Russia says to create permanent naval base in Syria’s Tartus
REU photoRussia intends to establish a permanent naval base on the site of an existing facility it leases at the Syrian port of Tartus, Russian Deputy Defense Minister Nikolai Pankov said on Oct. 10, Russian news agencies reported.
Pankov’s statement is the latest sign that Moscow wants to expand its military footprint in Syria where it has been helping Syrian President Bashar al-Assad fight rebels since 2015. Moscow last week deployed S-300 surface-to air missiles to Tartus.
“We will have a permanent naval base at Tartus,” Pankov told Russian senators, according to Reuters. “The necessary documents are already prepared and are in the process of being approved by different agencies. We hope we can ask you to ratify these documents soon.”
Senator Igor Morozov told the RIA news agency that the decision would allow Russia to operate more ships in the Mediterranean as they would have an enhanced facility at which they could refuel and resupply.
“By doing this Russia is not only increasing its military potential in Syria but in the entire Middle East and in the Mediterranean region as a whole,” said Morozov.
Russia already has a permanent air base at Hmeymim in Syria’s Latakia province from which it launches air strikes against anti-Assad rebels.
Moscow inherited a Soviet-era naval facility at Tartus when the Soviet Union collapsed in 1991, the Russian navy’s sole foothold in the Mediterranean. Despite some modernization, it is currently fairly modest and unable to accommodate larger warships.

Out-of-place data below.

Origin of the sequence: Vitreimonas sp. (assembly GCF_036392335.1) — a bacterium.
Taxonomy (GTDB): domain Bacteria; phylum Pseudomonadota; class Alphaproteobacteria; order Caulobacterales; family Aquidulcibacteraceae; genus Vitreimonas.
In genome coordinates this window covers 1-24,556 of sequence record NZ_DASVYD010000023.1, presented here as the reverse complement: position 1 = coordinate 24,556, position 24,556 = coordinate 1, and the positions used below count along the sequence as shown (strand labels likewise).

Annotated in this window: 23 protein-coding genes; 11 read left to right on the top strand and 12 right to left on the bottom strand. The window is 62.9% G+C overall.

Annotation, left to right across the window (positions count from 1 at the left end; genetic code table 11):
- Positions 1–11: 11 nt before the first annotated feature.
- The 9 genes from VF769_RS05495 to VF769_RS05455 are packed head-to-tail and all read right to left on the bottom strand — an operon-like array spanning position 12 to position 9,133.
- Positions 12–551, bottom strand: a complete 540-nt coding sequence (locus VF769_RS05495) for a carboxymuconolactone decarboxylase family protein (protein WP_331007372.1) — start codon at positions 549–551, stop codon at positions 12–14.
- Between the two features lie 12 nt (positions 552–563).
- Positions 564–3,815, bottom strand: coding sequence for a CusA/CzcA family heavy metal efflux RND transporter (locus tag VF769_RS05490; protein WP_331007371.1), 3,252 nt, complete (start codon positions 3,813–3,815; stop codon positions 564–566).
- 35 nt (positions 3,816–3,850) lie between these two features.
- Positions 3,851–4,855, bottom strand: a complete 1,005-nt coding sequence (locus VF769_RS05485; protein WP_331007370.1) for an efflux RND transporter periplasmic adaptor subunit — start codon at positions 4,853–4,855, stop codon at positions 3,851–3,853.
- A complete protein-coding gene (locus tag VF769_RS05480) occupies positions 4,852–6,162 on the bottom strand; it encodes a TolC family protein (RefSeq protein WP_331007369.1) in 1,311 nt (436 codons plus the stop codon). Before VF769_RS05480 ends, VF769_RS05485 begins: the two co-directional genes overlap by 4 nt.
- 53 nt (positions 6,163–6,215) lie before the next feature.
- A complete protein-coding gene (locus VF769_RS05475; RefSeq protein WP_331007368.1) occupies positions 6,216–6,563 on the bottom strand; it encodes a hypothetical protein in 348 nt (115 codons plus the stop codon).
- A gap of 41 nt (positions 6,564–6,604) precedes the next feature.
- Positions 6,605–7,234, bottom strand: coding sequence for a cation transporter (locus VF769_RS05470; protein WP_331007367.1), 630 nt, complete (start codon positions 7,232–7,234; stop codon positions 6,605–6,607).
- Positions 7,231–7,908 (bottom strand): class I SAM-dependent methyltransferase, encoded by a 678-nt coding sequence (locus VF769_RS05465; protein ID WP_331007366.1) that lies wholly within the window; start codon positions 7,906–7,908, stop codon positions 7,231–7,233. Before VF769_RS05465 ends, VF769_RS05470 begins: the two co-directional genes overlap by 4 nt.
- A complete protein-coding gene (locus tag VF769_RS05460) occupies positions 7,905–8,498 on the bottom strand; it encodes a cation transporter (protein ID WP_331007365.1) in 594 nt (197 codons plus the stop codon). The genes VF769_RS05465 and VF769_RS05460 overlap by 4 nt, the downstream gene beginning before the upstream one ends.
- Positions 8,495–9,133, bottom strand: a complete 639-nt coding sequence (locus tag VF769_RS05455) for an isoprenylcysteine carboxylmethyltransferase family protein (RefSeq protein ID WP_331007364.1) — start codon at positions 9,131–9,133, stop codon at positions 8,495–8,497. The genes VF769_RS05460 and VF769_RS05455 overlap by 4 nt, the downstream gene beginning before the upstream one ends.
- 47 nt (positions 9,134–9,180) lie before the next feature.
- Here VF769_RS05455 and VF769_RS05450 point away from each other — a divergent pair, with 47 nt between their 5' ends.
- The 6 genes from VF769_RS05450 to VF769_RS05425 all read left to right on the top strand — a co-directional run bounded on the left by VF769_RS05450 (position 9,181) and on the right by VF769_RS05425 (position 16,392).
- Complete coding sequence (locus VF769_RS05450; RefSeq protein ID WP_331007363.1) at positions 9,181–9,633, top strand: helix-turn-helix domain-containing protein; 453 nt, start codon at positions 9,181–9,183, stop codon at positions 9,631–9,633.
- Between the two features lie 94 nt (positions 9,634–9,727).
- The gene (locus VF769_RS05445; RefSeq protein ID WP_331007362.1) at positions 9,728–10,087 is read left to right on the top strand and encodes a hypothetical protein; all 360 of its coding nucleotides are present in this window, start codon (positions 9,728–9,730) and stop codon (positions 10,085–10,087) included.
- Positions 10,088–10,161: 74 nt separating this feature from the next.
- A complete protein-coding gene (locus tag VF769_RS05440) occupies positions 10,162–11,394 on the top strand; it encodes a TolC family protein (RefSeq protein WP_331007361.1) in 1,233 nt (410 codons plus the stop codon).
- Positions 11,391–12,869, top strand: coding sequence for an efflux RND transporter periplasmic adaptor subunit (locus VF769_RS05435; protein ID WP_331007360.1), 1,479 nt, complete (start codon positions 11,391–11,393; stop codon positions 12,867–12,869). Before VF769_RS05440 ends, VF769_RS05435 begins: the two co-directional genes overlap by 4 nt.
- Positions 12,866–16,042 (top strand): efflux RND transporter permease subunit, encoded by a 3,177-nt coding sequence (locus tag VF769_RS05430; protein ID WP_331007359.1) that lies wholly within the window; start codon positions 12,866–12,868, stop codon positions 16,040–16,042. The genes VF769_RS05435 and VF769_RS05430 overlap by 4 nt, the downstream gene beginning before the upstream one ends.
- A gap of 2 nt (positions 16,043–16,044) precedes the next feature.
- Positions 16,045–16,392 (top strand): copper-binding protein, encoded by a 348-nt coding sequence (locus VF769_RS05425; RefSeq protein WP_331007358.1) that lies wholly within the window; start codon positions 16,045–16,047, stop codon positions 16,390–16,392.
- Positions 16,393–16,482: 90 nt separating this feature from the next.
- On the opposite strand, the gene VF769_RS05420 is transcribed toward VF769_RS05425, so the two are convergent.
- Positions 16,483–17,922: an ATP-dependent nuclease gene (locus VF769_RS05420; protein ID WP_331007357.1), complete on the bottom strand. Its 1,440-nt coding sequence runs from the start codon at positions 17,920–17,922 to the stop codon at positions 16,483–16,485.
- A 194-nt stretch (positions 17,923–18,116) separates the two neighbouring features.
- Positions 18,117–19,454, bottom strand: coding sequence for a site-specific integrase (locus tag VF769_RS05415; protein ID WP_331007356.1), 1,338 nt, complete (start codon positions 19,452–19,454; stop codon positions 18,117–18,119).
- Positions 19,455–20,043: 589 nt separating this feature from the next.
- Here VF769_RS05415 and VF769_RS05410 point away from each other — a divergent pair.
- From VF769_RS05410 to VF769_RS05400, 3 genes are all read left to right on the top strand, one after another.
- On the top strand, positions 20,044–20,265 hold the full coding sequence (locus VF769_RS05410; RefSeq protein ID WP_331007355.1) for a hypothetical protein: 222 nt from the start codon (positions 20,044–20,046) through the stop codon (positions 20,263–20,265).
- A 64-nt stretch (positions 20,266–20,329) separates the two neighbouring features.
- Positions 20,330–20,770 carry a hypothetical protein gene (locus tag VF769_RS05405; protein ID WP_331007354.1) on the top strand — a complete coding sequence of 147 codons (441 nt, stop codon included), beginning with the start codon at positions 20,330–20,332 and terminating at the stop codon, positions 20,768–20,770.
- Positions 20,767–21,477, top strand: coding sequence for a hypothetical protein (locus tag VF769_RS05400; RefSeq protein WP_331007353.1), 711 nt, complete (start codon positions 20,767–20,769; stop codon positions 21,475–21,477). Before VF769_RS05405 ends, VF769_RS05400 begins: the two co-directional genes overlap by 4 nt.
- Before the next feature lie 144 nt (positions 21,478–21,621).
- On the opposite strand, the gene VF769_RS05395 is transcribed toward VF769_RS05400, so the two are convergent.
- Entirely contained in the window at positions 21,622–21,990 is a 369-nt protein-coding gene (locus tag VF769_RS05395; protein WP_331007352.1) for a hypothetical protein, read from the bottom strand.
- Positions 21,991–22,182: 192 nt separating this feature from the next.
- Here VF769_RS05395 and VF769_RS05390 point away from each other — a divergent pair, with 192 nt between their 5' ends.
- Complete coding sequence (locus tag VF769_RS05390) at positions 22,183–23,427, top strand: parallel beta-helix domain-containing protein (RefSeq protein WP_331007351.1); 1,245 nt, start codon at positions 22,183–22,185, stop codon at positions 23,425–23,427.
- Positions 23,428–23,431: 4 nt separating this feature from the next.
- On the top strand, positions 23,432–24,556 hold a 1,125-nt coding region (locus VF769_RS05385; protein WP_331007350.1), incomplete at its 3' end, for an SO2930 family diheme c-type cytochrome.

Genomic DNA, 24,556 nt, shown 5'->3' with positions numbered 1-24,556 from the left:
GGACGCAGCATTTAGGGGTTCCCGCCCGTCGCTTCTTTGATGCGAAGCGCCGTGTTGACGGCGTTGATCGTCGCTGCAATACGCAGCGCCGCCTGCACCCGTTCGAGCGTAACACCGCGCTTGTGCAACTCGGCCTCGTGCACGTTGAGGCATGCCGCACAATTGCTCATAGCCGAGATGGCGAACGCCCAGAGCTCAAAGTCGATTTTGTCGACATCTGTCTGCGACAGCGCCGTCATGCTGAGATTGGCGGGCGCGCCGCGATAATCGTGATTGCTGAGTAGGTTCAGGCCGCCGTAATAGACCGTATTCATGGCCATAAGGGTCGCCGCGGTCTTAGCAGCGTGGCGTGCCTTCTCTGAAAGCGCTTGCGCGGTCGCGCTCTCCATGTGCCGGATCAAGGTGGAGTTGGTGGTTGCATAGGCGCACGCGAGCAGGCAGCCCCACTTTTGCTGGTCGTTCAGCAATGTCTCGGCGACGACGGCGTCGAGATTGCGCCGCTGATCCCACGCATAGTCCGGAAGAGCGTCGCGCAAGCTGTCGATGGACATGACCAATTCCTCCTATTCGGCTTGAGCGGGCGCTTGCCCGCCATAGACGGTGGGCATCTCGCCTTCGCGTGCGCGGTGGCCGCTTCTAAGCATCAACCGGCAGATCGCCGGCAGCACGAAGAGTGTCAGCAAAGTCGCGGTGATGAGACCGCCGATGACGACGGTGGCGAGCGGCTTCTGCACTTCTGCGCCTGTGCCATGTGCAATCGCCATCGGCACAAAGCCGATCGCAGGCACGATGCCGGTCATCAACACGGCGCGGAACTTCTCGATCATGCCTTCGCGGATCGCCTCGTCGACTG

Last week, three Russian warships passed Turkey’s Bosphorus and Dardanelles in order to reach the Mediterranean.
Russian warship “Mirage” on Oct. 7 passed through Istanbul’s Bosphorus strait, while Russian warships Zeleny Dol and Serpukhov traversed the Dardanelles just two days prior to that.
Meanwhile, French Foreign Minister Jean-Marc Ayrault said he was calling on the International Criminal Court (ICC) to investigate Russia for possible war crimes in Syria.
Ayrault told France-Inter radio Oct. 10 that “France intends to get in touch with the prosecutor to find out how the probe can be launched,” according to the Associated Press.
Ayrault said France disagrees with Russia’s “bombarding” of Aleppo and “is committed as never before to saving the population.”
Russia on Oct. 8 blocked a U.N. Security Council resolution proposed by France and Spain on ending the hostilities. The following day, another proposal by Russia was rejected at the Security Council.
On Oct. 7, U.S. Secretary of State John Kerry called for a war crimes investigation into Russian and Syrian airstrikes in Syria, an appeal Russia has angrily rejected.